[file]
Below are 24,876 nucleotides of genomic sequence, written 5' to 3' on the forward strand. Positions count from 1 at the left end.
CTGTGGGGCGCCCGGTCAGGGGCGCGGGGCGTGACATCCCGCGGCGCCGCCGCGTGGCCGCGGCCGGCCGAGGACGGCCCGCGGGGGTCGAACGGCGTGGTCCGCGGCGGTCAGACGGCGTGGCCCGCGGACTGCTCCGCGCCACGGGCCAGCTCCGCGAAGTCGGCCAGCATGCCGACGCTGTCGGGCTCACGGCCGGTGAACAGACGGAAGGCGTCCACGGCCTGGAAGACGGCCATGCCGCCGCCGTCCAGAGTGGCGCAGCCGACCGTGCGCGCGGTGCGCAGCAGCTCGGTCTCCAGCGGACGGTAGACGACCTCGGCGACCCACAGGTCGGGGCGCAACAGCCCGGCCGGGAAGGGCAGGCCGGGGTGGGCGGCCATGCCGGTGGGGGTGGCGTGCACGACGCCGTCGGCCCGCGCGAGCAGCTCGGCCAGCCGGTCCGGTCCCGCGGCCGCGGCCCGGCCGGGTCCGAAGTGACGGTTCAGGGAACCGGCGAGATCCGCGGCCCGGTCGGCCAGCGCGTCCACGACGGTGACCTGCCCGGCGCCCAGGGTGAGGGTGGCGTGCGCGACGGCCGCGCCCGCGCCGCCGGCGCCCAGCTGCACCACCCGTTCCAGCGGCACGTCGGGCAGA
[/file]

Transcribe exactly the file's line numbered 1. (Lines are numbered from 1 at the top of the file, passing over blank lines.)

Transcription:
Below are 24,876 nucleotides of genomic sequence, written 5' to 3' on the forward strand. Positions count from 1 at the left end.